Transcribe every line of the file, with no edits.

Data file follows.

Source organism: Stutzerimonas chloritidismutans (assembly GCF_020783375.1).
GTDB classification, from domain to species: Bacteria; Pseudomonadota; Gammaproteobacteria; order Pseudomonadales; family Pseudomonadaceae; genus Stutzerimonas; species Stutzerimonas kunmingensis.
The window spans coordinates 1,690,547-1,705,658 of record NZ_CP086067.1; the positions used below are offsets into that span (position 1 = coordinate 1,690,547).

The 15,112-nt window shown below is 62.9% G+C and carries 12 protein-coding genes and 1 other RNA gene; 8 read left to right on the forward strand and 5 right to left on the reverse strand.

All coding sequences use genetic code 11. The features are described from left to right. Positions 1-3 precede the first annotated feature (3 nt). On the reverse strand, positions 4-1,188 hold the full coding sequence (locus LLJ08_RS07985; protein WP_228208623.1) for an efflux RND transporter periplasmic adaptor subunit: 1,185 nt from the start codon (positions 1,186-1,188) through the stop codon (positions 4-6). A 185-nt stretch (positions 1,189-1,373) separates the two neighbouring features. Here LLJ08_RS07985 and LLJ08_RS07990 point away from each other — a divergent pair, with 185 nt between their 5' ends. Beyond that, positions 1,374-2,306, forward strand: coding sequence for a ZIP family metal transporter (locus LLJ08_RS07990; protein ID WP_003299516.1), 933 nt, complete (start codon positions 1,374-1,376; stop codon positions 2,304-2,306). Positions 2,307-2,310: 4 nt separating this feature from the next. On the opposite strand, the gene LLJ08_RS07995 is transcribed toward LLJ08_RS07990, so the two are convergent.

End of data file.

Source organism: Stutzerimonas chloritidismutans (assembly GCF_020783375.1).
GTDB classification, from domain to species: Bacteria; Pseudomonadota; Gammaproteobacteria; order Pseudomonadales; family Pseudomonadaceae; genus Stutzerimonas; species Stutzerimonas kunmingensis.
The window spans coordinates 1,690,547-1,705,658 of record NZ_CP086067.1; the positions used below are offsets into that span (position 1 = coordinate 1,690,547).

The 15,112-nt window shown below is 62.9% G+C and carries 12 protein-coding genes and 1 other RNA gene; 8 read left to right on the forward strand and 5 right to left on the reverse strand.

All coding sequences use genetic code 11. The features are described from left to right. Positions 1-3 precede the first annotated feature (3 nt). On the reverse strand, positions 4-1,188 hold the full coding sequence (locus LLJ08_RS07985; protein WP_228208623.1) for an efflux RND transporter periplasmic adaptor subunit: 1,185 nt from the start codon (positions 1,186-1,188) through the stop codon (positions 4-6). A 185-nt stretch (positions 1,189-1,373) separates the two neighbouring features. Here LLJ08_RS07985 and LLJ08_RS07990 point away from each other — a divergent pair, with 185 nt between their 5' ends. Beyond that, positions 1,374-2,306, forward strand: coding sequence for a ZIP family metal transporter (locus LLJ08_RS07990; protein ID WP_003299516.1), 933 nt, complete (start codon positions 1,374-1,376; stop codon positions 2,304-2,306). Positions 2,307-2,310: 4 nt separating this feature from the next. On the opposite strand, the gene LLJ08_RS07995 is transcribed toward LLJ08_RS07990, so the two are convergent.